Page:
A classic from 1965

Watching the seasons change right before my eyes made me think of the verse from Ecclesiastes (3:1): “To every thing there is a season, and a time to every purpose under the heaven.” This, from the King James Bible, isn’t the most accurate translation from the Hebrew, but I like the way it sounds. Besides, it’s the version that inspired The Byrd’s 1965 classic, Turn! Turn! Turn!

More importantly, the video reminds me that time does, indeed, pass and that gam zeh ya’avor. This Hebrew phrase, often mistakenly thought to appear in the Bible, means “This too shall pass.” Some surmise that it was derived from Psalms 57:1, but most Jews attribute it to a folkloric parable about King Solomon:

One day Solomon decided to humble Benaiah Ben Yehoyada, his most trusted minister. He said to him, “Benaiah, there is a certain ring that I want you to bring to me. I wish to wear it for Sukkot which gives you six months to find it.” “If it exists anywhere on earth, your majesty,” replied Benaiah, “I will find it and bring it to you, but what makes the ring so special?” “It has magic powers,” answered the king. “If a happy man looks at it, he becomes sad, and if a sad man looks at it, he becomes happy.” Solomon knew that no such ring existed in the world, but he wished to give his minister a little taste of humility. Spring passed and then summer, and still Benaiah had no idea where he could find the ring. On the night before Sukkot, he decided to take a walk in one of the poorest quarters of Jerusalem. He passed by a merchant who had begun to set out the day’s wares on a shabby carpet. “Have you by any chance heard of a magic ring that makes the happy wearer forget his joy and the broken-hearted wearer forget his sorrows?” asked Benaiah. He watched the grandfather take a plain gold ring from his carpet and engrave something on it. When Benaiah read the words on the ring, his face broke out in a wide smile. That night the entire city welcomed in the holiday of Sukkot with great festivity. “Well, my friend,” said Solomon, “have you found what I sent you after?” All the ministers laughed and Solomon himself smiled. To everyone’s surprise, Benaiah held up a small gold ring and declared, “Here it is, your majesty!” As soon as Solomon read the inscription, the smile vanished from his face. The jeweler had written three Hebrew letters on the gold band: gimel, zayin, yud, which began the words “Gam zeh ya’avor” — “This too shall pass.” At that moment Solomon realized that all his wisdom and fabulous wealth and tremendous power were but fleeting things, for one day he would be nothing but dust.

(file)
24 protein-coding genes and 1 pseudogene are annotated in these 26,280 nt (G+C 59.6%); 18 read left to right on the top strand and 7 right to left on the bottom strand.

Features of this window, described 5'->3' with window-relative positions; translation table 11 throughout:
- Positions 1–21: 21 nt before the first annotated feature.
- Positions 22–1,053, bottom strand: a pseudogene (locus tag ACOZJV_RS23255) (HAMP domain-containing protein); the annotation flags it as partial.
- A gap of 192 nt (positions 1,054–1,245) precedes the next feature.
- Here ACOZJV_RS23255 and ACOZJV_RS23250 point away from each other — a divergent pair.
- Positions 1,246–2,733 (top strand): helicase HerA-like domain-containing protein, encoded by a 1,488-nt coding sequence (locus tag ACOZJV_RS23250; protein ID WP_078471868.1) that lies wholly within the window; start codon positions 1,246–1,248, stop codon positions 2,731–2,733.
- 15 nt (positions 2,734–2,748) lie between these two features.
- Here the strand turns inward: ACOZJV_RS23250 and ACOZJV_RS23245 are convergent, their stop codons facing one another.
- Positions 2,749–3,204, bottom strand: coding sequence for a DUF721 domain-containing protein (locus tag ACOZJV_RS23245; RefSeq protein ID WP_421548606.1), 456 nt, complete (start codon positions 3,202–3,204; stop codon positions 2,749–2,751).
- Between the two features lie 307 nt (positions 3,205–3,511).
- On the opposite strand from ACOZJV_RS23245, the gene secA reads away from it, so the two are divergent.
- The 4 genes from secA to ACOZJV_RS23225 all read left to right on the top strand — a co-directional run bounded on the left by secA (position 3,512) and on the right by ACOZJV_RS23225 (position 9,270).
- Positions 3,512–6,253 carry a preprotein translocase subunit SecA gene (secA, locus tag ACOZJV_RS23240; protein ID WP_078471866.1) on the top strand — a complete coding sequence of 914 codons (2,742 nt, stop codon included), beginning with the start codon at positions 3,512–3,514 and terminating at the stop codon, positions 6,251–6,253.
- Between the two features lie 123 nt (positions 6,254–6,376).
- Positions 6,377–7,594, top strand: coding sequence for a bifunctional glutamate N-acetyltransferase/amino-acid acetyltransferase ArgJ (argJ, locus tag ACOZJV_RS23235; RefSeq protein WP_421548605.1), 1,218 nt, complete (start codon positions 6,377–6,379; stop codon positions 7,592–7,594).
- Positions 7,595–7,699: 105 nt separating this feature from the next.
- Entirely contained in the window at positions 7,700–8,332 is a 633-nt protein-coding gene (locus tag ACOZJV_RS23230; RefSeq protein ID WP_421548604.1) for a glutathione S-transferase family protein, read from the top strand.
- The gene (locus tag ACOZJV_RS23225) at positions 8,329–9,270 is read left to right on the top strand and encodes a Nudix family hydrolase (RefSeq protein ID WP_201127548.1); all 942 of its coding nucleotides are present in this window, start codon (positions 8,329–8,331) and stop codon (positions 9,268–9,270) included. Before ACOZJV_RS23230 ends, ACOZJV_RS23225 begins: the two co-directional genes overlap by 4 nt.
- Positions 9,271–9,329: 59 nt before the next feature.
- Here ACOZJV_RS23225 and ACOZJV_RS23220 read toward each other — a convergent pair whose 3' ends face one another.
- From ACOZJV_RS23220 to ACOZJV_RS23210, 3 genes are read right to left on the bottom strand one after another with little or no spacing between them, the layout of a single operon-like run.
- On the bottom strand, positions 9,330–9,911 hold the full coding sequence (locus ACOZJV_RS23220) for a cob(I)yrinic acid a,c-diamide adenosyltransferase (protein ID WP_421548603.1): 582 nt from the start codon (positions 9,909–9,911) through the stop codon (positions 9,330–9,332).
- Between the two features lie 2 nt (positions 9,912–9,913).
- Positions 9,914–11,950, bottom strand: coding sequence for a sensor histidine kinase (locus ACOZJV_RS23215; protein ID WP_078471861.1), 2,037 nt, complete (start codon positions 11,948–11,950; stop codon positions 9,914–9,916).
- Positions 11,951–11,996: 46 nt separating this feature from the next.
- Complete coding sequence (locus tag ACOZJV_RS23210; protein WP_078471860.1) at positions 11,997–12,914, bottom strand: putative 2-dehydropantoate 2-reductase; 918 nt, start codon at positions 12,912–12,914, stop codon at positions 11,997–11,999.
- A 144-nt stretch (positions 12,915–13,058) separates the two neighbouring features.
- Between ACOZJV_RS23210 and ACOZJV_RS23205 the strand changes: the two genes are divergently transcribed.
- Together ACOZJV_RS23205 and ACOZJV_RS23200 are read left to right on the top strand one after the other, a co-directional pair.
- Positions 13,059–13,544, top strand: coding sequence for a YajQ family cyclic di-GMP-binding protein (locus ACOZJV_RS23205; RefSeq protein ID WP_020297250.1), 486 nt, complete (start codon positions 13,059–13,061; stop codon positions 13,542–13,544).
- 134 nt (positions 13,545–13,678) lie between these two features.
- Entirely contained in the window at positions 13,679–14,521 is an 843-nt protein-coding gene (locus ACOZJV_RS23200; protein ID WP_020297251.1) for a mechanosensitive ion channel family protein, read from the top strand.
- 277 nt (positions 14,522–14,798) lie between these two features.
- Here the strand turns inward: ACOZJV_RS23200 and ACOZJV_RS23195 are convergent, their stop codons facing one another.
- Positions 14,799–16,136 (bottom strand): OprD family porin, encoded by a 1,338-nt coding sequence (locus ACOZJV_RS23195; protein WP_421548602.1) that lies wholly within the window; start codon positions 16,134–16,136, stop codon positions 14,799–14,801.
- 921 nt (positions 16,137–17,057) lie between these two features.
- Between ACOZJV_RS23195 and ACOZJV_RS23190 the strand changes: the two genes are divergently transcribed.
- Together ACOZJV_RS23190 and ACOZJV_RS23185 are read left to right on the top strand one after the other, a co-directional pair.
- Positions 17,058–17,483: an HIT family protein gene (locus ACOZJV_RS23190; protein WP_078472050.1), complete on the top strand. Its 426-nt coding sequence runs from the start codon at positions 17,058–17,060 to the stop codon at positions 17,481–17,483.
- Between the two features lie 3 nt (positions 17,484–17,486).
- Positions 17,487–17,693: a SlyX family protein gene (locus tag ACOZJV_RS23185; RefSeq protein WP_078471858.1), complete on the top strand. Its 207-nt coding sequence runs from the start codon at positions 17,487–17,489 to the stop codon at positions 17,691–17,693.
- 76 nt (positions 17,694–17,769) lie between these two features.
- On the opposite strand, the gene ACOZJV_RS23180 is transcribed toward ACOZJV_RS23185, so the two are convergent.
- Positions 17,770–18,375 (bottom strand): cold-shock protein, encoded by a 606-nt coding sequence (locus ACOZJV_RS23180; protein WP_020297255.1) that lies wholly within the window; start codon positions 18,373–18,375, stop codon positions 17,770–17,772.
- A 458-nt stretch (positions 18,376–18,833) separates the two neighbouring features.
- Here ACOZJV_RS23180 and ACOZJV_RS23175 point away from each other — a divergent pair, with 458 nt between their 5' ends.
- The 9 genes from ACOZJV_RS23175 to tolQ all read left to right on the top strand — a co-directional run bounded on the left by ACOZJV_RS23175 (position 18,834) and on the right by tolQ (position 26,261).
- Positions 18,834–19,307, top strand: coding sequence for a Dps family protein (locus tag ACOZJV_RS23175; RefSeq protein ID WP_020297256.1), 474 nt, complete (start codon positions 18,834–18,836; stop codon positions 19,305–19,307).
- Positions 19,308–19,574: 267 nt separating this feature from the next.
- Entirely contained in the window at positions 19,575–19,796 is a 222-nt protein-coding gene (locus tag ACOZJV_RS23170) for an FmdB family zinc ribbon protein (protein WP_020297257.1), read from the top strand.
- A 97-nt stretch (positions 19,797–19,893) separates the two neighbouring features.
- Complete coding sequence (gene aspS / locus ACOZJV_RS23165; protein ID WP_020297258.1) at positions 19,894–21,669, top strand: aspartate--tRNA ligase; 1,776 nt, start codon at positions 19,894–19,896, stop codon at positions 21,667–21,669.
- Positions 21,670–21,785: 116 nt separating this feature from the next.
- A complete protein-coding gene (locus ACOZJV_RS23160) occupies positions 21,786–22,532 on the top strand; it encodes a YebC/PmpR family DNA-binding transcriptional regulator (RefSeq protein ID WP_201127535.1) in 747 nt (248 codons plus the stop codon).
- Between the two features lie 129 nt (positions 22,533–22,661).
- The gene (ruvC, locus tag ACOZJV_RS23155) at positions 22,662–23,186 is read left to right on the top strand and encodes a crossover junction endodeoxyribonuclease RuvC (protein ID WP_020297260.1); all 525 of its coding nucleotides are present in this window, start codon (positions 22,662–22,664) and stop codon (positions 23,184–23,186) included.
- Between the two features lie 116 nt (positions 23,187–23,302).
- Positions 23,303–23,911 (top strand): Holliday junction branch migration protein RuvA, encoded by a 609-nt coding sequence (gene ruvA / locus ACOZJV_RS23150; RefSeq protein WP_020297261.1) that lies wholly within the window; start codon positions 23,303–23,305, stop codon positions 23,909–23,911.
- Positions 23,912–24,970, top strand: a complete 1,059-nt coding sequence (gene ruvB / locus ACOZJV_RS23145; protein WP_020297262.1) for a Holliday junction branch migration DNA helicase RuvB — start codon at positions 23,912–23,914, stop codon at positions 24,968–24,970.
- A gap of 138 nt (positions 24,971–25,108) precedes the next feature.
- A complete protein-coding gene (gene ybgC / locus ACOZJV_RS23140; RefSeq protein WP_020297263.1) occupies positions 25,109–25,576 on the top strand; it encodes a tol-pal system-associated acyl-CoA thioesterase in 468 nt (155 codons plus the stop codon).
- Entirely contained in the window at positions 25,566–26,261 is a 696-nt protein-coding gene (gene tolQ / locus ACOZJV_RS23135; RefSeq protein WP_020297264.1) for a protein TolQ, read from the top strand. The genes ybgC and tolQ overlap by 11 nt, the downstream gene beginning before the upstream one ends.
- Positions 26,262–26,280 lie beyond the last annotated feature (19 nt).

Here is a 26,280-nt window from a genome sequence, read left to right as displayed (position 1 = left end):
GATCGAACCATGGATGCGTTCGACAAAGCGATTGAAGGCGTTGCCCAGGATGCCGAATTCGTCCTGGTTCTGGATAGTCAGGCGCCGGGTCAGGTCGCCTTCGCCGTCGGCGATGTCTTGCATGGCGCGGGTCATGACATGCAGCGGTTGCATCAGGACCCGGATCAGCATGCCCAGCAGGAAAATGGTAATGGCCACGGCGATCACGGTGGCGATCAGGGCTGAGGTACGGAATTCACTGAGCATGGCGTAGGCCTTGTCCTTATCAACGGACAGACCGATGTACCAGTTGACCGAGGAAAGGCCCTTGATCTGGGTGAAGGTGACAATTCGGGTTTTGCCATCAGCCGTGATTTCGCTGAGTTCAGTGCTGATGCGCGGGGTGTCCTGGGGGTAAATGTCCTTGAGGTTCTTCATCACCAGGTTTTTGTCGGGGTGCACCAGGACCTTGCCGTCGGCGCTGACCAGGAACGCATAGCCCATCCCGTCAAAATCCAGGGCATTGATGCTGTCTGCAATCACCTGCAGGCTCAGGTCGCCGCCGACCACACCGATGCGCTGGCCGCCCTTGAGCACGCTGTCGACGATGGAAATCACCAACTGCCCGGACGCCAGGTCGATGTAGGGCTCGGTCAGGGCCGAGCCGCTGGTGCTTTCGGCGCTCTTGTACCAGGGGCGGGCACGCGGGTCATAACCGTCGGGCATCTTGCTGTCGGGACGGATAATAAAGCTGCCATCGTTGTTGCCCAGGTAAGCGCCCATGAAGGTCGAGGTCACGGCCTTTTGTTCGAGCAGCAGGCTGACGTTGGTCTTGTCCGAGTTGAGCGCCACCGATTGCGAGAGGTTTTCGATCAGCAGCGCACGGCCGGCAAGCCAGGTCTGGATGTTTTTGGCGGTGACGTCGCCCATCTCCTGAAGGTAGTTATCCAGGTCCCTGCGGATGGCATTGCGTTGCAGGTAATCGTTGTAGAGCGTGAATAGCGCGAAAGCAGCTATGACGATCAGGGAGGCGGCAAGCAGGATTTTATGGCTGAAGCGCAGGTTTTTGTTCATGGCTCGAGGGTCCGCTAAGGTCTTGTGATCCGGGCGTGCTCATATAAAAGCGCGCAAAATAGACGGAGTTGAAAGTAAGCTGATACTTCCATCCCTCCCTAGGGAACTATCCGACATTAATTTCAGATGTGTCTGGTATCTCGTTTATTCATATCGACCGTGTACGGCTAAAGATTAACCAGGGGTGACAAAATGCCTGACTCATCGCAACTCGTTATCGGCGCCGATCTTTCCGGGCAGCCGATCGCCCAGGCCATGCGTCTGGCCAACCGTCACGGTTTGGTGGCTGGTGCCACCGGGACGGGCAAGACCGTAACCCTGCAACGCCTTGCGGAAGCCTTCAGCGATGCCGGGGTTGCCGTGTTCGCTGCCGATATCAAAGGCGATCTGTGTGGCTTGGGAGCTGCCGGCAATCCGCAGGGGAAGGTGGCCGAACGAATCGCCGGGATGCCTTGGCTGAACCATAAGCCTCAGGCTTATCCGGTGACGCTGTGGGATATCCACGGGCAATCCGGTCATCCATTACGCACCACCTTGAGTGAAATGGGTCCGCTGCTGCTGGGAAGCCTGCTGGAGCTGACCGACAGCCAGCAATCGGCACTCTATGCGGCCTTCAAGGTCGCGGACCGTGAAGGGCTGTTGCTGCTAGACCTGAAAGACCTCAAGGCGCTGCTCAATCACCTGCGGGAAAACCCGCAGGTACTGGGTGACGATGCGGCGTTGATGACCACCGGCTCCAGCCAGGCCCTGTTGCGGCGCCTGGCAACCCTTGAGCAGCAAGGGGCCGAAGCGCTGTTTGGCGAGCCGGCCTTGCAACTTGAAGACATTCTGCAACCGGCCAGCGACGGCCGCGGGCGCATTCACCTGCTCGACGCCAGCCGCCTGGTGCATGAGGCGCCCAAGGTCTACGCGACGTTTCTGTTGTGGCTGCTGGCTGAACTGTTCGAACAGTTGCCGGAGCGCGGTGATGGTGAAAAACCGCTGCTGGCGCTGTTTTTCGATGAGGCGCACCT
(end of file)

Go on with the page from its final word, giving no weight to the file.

Abraham Lincoln made reference to this parable in an 1859 address, and there is a custom among some Jews to wear rings inscribed with the phrase (or its acronym), particularly during or after having coming through a seriously trying period in life. Fortunately, my situation is not at all grave, but rather the usual mishegas of raising teenagers.

Some prefer a tattoo to a ring, but it can be problematic if it is spelled wrong, as it is here.

There is no need for a ring, anyway, when I have this beautiful artistic creation to watch and remind me of the rewards of patience and the wonders of the cyclical passage of time.

© 2010 Renee Ghert-Zand. All rights reserved.

Note: It turns out that the misspelled Hebrew tattoo seen in the photo in this post is just one of many. Check out the plethora of permanently inked mistakes at Bad Hebrew Tattoos.